Discover three key trends shifting the patient experience in healthcare.
Posted October 10, 2018
Written by: Pat Mallon, Vice-President Business Development, TELUS International
Several key factors are changing the healthcare paradigm. First and foremost is patient consumerism. The desire for patients to be treated not just as patients, but as customers with all the many choices they are now afforded, has created a significant change in any patient/customer treatment strategy. Couple this with the changes driven by MACRA (Medicare Access and CHIP Reauthorization Act) and you have a fertile ground for new and innovative technologies to change the healthcare industry as we once knew it.
For example, artificial intelligence can now assist in the prediction of health issues, supporting the development of early intervention plans. Similar next-gen technologies are also facilitating value-based care and payments, creating ways for consumers to hold providers accountable for quality and customer service. Looking ahead, these and other areas of the healthcare experience will continue to be dramatically impacted by new and emerging applications.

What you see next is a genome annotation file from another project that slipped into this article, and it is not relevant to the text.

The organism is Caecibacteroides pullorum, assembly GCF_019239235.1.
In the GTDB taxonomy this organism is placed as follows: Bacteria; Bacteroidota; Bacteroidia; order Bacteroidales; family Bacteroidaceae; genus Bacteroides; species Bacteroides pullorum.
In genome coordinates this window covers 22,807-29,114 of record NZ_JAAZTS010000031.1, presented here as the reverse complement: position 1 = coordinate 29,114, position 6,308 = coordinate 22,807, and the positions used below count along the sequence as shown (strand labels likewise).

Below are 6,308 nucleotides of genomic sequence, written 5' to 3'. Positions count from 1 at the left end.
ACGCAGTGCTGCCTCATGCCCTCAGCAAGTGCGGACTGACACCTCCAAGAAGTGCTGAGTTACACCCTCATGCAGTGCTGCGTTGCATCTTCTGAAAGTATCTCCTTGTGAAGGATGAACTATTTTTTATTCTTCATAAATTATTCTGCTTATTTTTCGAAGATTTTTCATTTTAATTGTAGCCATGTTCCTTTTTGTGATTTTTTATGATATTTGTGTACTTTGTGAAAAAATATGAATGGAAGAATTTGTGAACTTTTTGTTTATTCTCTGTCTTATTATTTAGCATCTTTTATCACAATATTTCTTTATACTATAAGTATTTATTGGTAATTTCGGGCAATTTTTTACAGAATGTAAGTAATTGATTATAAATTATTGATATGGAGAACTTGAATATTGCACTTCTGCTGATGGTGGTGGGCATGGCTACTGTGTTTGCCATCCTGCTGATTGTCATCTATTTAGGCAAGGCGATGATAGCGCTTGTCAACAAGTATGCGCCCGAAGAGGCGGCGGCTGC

In order to become and remain competitive, organizations in the healthcare space must ask themselves an important question: How will these new applications and technologies impact the overall patient outcome and customer experience?
After all, digitally-driven trends have the power to change the way consumers interact with their healthcare providers, think about their coverage and behave on an everyday basis. Three of the most impactful trends in today’s healthcare industry are outlined below, each providing brands with a golden opportunity to truly connect with customers and nurture those relationships through outcome-based patient care.